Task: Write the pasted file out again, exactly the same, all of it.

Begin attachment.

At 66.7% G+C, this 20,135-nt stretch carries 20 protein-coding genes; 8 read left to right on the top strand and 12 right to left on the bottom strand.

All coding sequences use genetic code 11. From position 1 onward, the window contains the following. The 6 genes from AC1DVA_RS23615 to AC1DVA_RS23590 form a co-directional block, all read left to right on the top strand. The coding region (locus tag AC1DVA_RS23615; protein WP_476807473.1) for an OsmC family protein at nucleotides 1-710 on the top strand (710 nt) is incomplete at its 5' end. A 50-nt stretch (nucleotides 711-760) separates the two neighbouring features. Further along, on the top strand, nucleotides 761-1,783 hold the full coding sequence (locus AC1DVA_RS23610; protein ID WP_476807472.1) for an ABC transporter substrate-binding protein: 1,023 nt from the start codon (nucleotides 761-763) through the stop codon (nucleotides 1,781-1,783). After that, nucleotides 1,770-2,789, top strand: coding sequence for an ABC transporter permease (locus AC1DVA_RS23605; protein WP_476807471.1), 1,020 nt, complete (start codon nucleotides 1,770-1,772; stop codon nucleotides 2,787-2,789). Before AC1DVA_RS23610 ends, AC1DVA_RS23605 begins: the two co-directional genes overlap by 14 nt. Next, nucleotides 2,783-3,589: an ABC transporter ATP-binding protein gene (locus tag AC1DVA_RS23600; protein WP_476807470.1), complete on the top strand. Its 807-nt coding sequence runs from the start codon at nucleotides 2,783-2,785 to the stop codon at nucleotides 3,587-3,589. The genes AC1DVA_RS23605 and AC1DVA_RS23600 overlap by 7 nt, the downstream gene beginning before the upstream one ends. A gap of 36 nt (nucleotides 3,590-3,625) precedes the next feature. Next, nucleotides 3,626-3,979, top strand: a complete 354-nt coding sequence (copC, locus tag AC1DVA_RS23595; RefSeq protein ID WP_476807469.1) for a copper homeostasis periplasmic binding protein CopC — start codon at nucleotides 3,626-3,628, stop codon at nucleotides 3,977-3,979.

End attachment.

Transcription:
At 66.7% G+C, this 20,135-nt stretch carries 20 protein-coding genes; 8 read left to right on the top strand and 12 right to left on the bottom strand.

All coding sequences use genetic code 11. From position 1 onward, the window contains the following. The 6 genes from AC1DVA_RS23615 to AC1DVA_RS23590 form a co-directional block, all read left to right on the top strand. The coding region (locus tag AC1DVA_RS23615; protein WP_476807473.1) for an OsmC family protein at nucleotides 1-710 on the top strand (710 nt) is incomplete at its 5' end. A 50-nt stretch (nucleotides 711-760) separates the two neighbouring features. Further along, on the top strand, nucleotides 761-1,783 hold the full coding sequence (locus AC1DVA_RS23610; protein ID WP_476807472.1) for an ABC transporter substrate-binding protein: 1,023 nt from the start codon (nucleotides 761-763) through the stop codon (nucleotides 1,781-1,783). After that, nucleotides 1,770-2,789, top strand: coding sequence for an ABC transporter permease (locus AC1DVA_RS23605; protein WP_476807471.1), 1,020 nt, complete (start codon nucleotides 1,770-1,772; stop codon nucleotides 2,787-2,789). Before AC1DVA_RS23610 ends, AC1DVA_RS23605 begins: the two co-directional genes overlap by 14 nt. Next, nucleotides 2,783-3,589: an ABC transporter ATP-binding protein gene (locus tag AC1DVA_RS23600; protein WP_476807470.1), complete on the top strand. Its 807-nt coding sequence runs from the start codon at nucleotides 2,783-2,785 to the stop codon at nucleotides 3,587-3,589. The genes AC1DVA_RS23605 and AC1DVA_RS23600 overlap by 7 nt, the downstream gene beginning before the upstream one ends. A gap of 36 nt (nucleotides 3,590-3,625) precedes the next feature. Next, nucleotides 3,626-3,979, top strand: a complete 354-nt coding sequence (copC, locus tag AC1DVA_RS23595; RefSeq protein ID WP_476807469.1) for a copper homeostasis periplasmic binding protein CopC — start codon at nucleotides 3,626-3,628, stop codon at nucleotides 3,977-3,979.